8

I have run into an interesting issue setting the native VLAN between one of my Cisco Catalyst 2960 and my Layer 3 switch (third party). Here is the setup, the layer three switch is set up to run on native vlan 171 and allows vlans 1,2,151,170-175,1000-1001 over the trunk. The Cisco switch in question is configured to trunk native vlan 1 and allow 1,2,151,170-175,1000-1001. The layer 3 supports RSTP and its bridge ID was set lower than the Cisco switches downstream so it would always be root.

So from what I have describe I obviously have a native vlan mismatch over this trunk. Downstream of this specific Cisco switch has 4 other switches connected to it which trunk native vlan 1001 and allow vlans 1,2,151,170-175,1000-1001.

So everytime I attempt to correct the native vlan mismatch between the Layer 3 switch and the one Cisco Switch the trunk will not pass any traffic over that trunk. The Layer 3 switch sees there is something plugged in and sends ARPS but no replies come back. The changes being attempted are as to set the native vlan to 1001 on both ends of the trunk. The only way i can have the same native vlan is if i set it to vlan 1 on both ends. Support for the third party Layer 3 switch say's there are no error's or issues on that end. Does anyone have any ideas? do I have an spann tree issue?

The layer 3 switch is not becoming the root for all the VLANs, just for VLAN 1, another access switch is the root for the rest of the VLANs. I have not been able to duplicate this in a Lab which makes it more confusing.

4

The non-Cisco switch will be running MST if it is using Rapid STP. You need to make sure your Cisco switches are also running MST, not the default PVST+ or Rapid PVST+. You need to run the same STP version on all the connected switches for STP to work correctly.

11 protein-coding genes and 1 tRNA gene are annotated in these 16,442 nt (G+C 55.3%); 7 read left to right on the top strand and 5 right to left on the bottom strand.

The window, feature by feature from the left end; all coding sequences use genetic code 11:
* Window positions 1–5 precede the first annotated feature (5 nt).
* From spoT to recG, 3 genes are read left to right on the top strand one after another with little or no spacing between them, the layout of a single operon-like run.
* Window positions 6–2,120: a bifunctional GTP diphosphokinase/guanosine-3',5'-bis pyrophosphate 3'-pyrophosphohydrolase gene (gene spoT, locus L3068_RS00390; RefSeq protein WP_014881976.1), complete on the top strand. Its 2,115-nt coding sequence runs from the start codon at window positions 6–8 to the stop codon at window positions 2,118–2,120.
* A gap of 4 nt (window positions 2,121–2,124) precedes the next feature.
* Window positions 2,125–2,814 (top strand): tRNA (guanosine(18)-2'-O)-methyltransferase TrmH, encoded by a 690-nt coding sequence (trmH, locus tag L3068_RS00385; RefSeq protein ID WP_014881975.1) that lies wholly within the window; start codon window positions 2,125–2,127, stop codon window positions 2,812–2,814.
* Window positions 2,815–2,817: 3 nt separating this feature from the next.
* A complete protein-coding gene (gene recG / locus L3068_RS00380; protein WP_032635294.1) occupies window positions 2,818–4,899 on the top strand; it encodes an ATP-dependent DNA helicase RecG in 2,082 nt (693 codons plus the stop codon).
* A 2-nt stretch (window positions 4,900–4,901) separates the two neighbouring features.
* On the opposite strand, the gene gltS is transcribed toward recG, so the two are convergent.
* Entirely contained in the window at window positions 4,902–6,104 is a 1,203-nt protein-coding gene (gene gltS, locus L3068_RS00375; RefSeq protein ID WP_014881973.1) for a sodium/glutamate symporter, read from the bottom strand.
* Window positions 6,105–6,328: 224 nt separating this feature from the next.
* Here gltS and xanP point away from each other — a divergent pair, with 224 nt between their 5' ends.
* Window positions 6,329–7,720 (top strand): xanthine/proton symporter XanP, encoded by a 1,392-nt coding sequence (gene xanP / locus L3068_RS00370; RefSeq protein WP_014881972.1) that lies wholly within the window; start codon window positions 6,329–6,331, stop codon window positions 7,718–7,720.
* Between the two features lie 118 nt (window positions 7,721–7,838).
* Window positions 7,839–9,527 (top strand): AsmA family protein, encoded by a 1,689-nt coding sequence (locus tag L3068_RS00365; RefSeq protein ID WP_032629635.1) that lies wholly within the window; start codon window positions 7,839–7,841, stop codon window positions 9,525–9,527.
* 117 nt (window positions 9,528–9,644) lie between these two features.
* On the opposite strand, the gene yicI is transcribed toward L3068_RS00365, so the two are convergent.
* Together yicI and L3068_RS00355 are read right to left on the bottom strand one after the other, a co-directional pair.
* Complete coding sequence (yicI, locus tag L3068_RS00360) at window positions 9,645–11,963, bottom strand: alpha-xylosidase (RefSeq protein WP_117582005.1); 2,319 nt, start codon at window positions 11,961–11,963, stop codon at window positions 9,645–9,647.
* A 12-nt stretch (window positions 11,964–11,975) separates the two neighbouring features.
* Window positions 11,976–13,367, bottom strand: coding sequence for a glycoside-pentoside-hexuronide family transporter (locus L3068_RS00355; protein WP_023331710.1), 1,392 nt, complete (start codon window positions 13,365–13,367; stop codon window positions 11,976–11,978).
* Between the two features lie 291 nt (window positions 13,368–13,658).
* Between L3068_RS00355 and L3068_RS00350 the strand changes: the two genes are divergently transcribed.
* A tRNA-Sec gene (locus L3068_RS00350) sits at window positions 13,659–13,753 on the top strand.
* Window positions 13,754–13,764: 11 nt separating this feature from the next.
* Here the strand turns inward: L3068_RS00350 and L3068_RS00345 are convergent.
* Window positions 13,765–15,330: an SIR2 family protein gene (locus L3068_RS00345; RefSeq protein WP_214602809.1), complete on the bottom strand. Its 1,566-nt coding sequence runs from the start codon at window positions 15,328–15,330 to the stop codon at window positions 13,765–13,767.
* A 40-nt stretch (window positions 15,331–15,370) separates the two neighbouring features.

Once you fix all that, make sure that the native VLANs on each end of a link are the same. Cisco switches will use CDP to verify this, but your non-Cisco switch probably doesn't have CDP, so it may ignorant of the mismatch.

EDIT per the comment:

Different versions of STP use different BPDUs to establish the root switch and root ports. Cisco PVST+ (including Rapid PVST+) uses a separate STP instance for each VLAN, while MST uses one instance of STP for each user-defined group of VLANs, and, unless you take pains to do this, the two STP versions probably won't match in this regard. When mixing the two, it is normally best to use MST, and correctly match the VLANs to the STP groups. This works well, but it is certainly more work than using the Cisco STP version everywhere.

It is possible to interoperate the two versions, but it can be difficult to get it right so that the root and root ports are correctly identified on each switch in the layer-2 domain. Having inconsistent root switches and root ports can cause STP loops resulting in broadcast storms which can bring down the entire layer-2 domain.

It is much easier to use a single STP version across all your switches, and, unfortunately for added complexity, that would probably be be MST when mixing Cisco and non-Cisco switches.

| improve this answer | |
  • Please include impact to mismatched STP modes. – generalnetworkerror Oct 26 '15 at 4:04
  • @generalnetworkerror, is that what you wanted? – Ron Maupin Oct 26 '15 at 4:33
  • That's helpful info to make the answer even better. I hoped you would explain if mismatches cause any harm to the switched network's stability. – generalnetworkerror Oct 26 '15 at 4:46
  • @generalnetworkerror, OK, I think I got what you were aiming for (in italics). – Ron Maupin Oct 26 '15 at 4:56
  • Great info thanks, the "third" party switch is from Cisco Meraki adn they just notifyed me that they do not support PVST+ or RPVST. – veel84 Oct 26 '15 at 12:18

Your Answer

By clicking “Post Your Answer”, you agree to our terms of service, privacy policy and cookie policy

Not the answer you're looking for? Browse other questions tagged or ask your own question.